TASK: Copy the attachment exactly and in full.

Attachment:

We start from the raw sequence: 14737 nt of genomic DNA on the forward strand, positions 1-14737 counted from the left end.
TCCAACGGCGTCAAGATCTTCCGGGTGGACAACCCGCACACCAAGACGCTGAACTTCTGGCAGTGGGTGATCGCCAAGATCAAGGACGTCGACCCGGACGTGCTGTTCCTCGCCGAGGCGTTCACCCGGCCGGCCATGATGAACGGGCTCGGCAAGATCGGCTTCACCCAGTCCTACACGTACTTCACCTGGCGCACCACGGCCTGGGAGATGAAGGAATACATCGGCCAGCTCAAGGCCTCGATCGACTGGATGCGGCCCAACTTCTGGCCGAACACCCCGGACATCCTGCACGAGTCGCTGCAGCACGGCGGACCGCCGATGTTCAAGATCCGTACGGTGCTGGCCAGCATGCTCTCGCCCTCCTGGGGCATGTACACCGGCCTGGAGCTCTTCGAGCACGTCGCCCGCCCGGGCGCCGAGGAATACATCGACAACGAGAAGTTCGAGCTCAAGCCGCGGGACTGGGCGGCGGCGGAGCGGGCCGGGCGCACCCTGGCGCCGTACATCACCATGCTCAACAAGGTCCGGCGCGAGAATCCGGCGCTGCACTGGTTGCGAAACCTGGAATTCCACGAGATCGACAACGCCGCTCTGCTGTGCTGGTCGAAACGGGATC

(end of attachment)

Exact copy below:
We start from the raw sequence: 14737 nt of genomic DNA on the forward strand, positions 1-14737 counted from the left end.
TCCAACGGCGTCAAGATCTTCCGGGTGGACAACCCGCACACCAAGACGCTGAACTTCTGGCAGTGGGTGATCGCCAAGATCAAGGACGTCGACCCGGACGTGCTGTTCCTCGCCGAGGCGTTCACCCGGCCGGCCATGATGAACGGGCTCGGCAAGATCGGCTTCACCCAGTCCTACACGTACTTCACCTGGCGCACCACGGCCTGGGAGATGAAGGAATACATCGGCCAGCTCAAGGCCTCGATCGACTGGATGCGGCCCAACTTCTGGCCGAACACCCCGGACATCCTGCACGAGTCGCTGCAGCACGGCGGACCGCCGATGTTCAAGATCCGTACGGTGCTGGCCAGCATGCTCTCGCCCTCCTGGGGCATGTACACCGGCCTGGAGCTCTTCGAGCACGTCGCCCGCCCGGGCGCCGAGGAATACATCGACAACGAGAAGTTCGAGCTCAAGCCGCGGGACTGGGCGGCGGCGGAGCGGGCCGGGCGCACCCTGGCGCCGTACATCACCATGCTCAACAAGGTCCGGCGCGAGAATCCGGCGCTGCACTGGTTGCGAAACCTGGAATTCCACGAGATCGACAACGCCGCTCTGCTGTGCTGGTCGAAACGGGATC